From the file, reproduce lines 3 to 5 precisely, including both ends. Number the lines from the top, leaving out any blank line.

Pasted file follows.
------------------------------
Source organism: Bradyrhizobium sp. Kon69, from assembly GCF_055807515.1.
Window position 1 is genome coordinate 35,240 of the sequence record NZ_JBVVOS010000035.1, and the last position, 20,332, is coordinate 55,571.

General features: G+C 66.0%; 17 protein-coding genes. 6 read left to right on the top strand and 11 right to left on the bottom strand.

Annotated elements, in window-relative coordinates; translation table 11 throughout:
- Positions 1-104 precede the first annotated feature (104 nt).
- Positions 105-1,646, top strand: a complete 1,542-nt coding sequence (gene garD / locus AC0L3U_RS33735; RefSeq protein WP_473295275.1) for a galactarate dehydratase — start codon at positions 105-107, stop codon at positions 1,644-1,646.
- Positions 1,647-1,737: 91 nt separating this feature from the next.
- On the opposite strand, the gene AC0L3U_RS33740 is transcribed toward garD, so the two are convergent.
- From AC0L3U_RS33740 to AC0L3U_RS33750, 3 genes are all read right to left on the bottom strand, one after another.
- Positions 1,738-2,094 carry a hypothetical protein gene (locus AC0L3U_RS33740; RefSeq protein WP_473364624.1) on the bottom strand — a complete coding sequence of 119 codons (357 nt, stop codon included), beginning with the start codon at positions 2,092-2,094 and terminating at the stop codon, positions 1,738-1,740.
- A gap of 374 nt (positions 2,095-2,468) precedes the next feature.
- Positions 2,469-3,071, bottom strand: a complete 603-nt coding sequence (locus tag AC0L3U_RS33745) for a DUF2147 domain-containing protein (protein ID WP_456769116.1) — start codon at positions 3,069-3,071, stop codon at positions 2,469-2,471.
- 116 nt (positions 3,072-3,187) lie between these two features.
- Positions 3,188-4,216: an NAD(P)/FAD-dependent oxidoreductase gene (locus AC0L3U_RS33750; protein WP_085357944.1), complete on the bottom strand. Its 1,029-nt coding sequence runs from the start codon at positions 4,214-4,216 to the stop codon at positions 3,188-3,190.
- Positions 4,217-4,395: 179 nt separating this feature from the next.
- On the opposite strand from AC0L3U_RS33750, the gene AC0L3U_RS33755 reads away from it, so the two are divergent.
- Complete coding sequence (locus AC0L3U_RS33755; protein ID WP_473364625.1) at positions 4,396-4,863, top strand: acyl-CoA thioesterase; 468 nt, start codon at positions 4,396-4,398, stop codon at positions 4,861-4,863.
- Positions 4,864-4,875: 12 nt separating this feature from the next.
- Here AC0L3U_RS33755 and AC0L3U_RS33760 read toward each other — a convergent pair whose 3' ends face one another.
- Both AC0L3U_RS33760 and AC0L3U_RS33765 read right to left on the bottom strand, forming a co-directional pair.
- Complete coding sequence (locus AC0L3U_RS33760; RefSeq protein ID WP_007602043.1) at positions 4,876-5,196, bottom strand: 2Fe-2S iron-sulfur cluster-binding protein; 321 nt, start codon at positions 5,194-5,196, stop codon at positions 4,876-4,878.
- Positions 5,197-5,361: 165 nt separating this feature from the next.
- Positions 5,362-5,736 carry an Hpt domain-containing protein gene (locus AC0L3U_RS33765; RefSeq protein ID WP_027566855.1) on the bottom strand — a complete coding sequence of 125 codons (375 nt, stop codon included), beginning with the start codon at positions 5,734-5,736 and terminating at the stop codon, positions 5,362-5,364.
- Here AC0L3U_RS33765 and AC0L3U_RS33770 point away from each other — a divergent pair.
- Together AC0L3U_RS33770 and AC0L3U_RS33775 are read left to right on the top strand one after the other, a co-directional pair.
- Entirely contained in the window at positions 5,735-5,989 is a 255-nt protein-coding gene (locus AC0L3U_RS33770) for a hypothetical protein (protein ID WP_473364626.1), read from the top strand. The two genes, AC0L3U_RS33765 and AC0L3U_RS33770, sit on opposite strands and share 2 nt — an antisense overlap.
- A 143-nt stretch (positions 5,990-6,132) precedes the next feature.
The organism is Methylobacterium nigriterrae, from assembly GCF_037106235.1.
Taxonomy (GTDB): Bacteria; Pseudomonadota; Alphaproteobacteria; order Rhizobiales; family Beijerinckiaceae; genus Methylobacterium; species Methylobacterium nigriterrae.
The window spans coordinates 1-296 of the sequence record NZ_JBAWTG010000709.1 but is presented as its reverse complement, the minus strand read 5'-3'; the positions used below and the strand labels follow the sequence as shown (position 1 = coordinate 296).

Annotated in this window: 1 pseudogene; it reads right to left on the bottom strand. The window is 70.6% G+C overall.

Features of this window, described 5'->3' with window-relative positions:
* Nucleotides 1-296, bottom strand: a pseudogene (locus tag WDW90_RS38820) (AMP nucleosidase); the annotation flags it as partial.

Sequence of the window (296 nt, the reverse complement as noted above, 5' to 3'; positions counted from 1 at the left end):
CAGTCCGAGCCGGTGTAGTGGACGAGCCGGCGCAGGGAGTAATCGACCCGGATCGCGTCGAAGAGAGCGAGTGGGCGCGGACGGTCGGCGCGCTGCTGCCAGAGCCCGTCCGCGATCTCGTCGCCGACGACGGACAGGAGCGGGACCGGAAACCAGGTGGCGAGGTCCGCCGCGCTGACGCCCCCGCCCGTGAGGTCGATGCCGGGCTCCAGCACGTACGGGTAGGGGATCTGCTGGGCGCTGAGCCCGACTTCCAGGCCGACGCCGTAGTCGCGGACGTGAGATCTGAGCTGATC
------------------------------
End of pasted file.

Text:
General features: G+C 66.0%; 17 protein-coding genes. 6 read left to right on the top strand and 11 right to left on the bottom strand.

Annotated elements, in window-relative coordinates; translation table 11 throughout:
- Positions 1-104 precede the first annotated feature (104 nt).